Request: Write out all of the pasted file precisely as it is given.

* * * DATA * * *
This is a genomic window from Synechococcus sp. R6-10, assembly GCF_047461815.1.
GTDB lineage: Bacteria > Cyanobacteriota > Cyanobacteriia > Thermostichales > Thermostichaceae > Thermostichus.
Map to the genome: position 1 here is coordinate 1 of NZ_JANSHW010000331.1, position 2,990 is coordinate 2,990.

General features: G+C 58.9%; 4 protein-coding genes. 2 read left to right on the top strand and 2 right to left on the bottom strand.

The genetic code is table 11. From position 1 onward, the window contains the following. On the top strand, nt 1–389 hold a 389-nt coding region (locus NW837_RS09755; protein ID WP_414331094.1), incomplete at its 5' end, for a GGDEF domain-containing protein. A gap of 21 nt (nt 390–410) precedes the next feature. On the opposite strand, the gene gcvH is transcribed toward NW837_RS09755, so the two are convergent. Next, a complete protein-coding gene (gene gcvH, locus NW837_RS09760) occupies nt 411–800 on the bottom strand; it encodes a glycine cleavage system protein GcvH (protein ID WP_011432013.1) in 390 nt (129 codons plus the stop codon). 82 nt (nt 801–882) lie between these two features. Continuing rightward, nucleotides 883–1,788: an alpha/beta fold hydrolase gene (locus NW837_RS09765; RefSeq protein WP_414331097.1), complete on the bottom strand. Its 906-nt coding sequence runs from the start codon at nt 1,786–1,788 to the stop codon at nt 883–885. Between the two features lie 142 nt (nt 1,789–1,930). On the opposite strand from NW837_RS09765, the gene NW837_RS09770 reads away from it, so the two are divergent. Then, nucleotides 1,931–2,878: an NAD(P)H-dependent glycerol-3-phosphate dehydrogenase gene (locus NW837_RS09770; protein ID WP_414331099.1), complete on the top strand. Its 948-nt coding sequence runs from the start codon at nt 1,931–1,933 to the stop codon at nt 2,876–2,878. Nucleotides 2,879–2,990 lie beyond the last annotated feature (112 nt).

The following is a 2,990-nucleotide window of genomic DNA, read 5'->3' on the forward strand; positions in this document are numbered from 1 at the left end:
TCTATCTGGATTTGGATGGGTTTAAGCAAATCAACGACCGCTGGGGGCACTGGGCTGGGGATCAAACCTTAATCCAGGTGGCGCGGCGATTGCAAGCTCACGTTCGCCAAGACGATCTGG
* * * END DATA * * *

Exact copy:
This is a genomic window from Synechococcus sp. R6-10, assembly GCF_047461815.1.
GTDB lineage: Bacteria > Cyanobacteriota > Cyanobacteriia > Thermostichales > Thermostichaceae > Thermostichus.
Map to the genome: position 1 here is coordinate 1 of NZ_JANSHW010000331.1, position 2,990 is coordinate 2,990.

General features: G+C 58.9%; 4 protein-coding genes. 2 read left to right on the top strand and 2 right to left on the bottom strand.

The genetic code is table 11. From position 1 onward, the window contains the following. On the top strand, nt 1–389 hold a 389-nt coding region (locus NW837_RS09755; protein ID WP_414331094.1), incomplete at its 5' end, for a GGDEF domain-containing protein. A gap of 21 nt (nt 390–410) precedes the next feature. On the opposite strand, the gene gcvH is transcribed toward NW837_RS09755, so the two are convergent. Next, a complete protein-coding gene (gene gcvH, locus NW837_RS09760) occupies nt 411–800 on the bottom strand; it encodes a glycine cleavage system protein GcvH (protein ID WP_011432013.1) in 390 nt (129 codons plus the stop codon). 82 nt (nt 801–882) lie between these two features. Continuing rightward, nucleotides 883–1,788: an alpha/beta fold hydrolase gene (locus NW837_RS09765; RefSeq protein WP_414331097.1), complete on the bottom strand. Its 906-nt coding sequence runs from the start codon at nt 1,786–1,788 to the stop codon at nt 883–885. Between the two features lie 142 nt (nt 1,789–1,930). On the opposite strand from NW837_RS09765, the gene NW837_RS09770 reads away from it, so the two are divergent. Then, nucleotides 1,931–2,878: an NAD(P)H-dependent glycerol-3-phosphate dehydrogenase gene (locus NW837_RS09770; protein ID WP_414331099.1), complete on the top strand. Its 948-nt coding sequence runs from the start codon at nt 1,931–1,933 to the stop codon at nt 2,876–2,878. Nucleotides 2,879–2,990 lie beyond the last annotated feature (112 nt).

The following is a 2,990-nucleotide window of genomic DNA, read 5'->3' on the forward strand; positions in this document are numbered from 1 at the left end:
TCTATCTGGATTTGGATGGGTTTAAGCAAATCAACGACCGCTGGGGGCACTGGGCTGGGGATCAAACCTTAATCCAGGTGGCGCGGCGATTGCAAGCTCACGTTCGCCAAGACGATCTGG